Two co-workers were on vacation, and I had to cover their work plus my own.
I sat down at the beginning of the day….and just stared at my computer screen: Paralyzed! I had so many things to accomplish, but I couldn’t figure out which tasks were the most important, so I froze.
Cynthia Kim, in her article, Executive Function Series, defines executive function as “an umbrella term for the cognitive processes that help us regulate, control, and manage our thoughts and emotions.”
Executive function includes initiating action, planning, attention, and problem-solving.
Purchase one calendar to record all your appointments in. Here’s one I’ve listed for you. You can order it through Amazon, or you can just buy one at your nearest office supply store.
Purchase a notebook to record everything you need to do. Each day, I start with a fresh page for my daily tasks. I keep a Master To Do list in the back of the notebook.
Will You Help Me Free Yourself explains in-depth how to use these two simply powerful items. Before you try any other online computer system, or phone app, or slick organizational system, just use the Calendar and Notebook for 21 days straight. You’ve got to form a habit.
Here are some questions and tips to help you form your daily habit:
Where will you keep the notebook and calendar? I make sure I keep them in the same bag every day. You might even consider using a rubber band to keep the calendar and notebook together.
How will you remember to use it every day?
How will you remember to look at your task list every day? Pick the same time every day to look at your task list – e.g., when you feed your dog, after you brush your teeth, or when you’re having your morning coffee or breakfast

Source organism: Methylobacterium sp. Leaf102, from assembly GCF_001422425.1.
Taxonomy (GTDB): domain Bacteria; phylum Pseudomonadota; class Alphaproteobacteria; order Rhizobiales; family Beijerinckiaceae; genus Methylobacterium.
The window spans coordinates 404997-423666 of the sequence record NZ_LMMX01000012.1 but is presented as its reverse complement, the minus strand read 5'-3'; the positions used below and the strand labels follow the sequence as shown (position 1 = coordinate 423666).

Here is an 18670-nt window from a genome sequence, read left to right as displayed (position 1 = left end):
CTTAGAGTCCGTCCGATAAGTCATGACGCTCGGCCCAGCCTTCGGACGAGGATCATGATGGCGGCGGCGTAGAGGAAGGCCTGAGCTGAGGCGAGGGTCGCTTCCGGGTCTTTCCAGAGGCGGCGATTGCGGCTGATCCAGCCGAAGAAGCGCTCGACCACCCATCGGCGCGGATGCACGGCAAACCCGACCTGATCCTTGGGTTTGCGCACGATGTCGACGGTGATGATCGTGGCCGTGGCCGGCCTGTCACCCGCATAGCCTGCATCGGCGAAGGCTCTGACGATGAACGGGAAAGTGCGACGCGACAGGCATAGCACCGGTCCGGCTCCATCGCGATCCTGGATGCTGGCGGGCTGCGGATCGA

Prioritize – Two Methods to Prioritize Your To Do List
Before you start your day, write down everything you need to do on a fresh sheet of paper.
ABC Method –
Use this method to separate your to do items accordingly –
A Tasks – are the tasks of highest importance. This means they must be completed in the short-term (like today or tomorrow)
B Tasks – are of less importance, to be done over the long-term. Some portions of the task should be completed in the short-term, but the other portions may take longer.
C tasks – are the least importance, and may be attractive and easier to do, but are not as important as tasks with higher rankings.
In this method, you will work only on the A tasks first, then the B tasks, and then C if you have time. You always work the A tasks first, so that you are completing the most important tasks first.
Low Effort High Impact
Mark Joyner, of Simpleology, taught me this method for sorting my daily tasks.
Go through your list of To Do’s.
Rate each items with two different scores: Ease and Impact. For each item on your list, think, “How easy will it be for me to do this item, on a scale of 1-10, with 10 being the easiest?”
Then ask yourself, “How much impact will this item have, both in the short-term and in the long-term?”
Out of necessity–because I have no boss to impose deadlines or fire me if I’m not productive–I’ve developed a whole bag of tricks to get myself through the initiation phase. Telling myself I’m just going to read something over before I start editing. Starting with the easiest or most appealing aspect of a project. Setting fake deadlines or creating rewards for getting a certain number of pages done in a day. Talking to someone about a project I need to start planning. Using one project to “procrastinate" on another. It seems silly that I have to trick myself into starting projects that I know are inevitable, but it works. And hacking executive function is all about what works.
Commit to using the calendar and notebook system daily.
Organize by writing your to do list daily.
Prioritize using the ABC Method, or Low Effort High Impact Method.
Focus using the suggestions above, including the Pomodoro Method and Tricking Your Brain.
Finally, don’t think you have to get everything on the list done in one day. If, at the end of the day, you only finished one task, carry the rest of the tasks over to the next day. They’ll be there for you when you start the next day.
Disclosure of Material Connection: Some of the links in the post above are “affiliate links." This means if you click on the link and purchase the item, I will receive an affiliate commission. Regardless, I only recommend products or services I use personally and believe will add value to my readers. I am disclosing this in accordance with the Federal Trade Commission’s 16 CFR, Part 255: “Guides Concerning the Use of Endorsements and Testimonials in Advertising."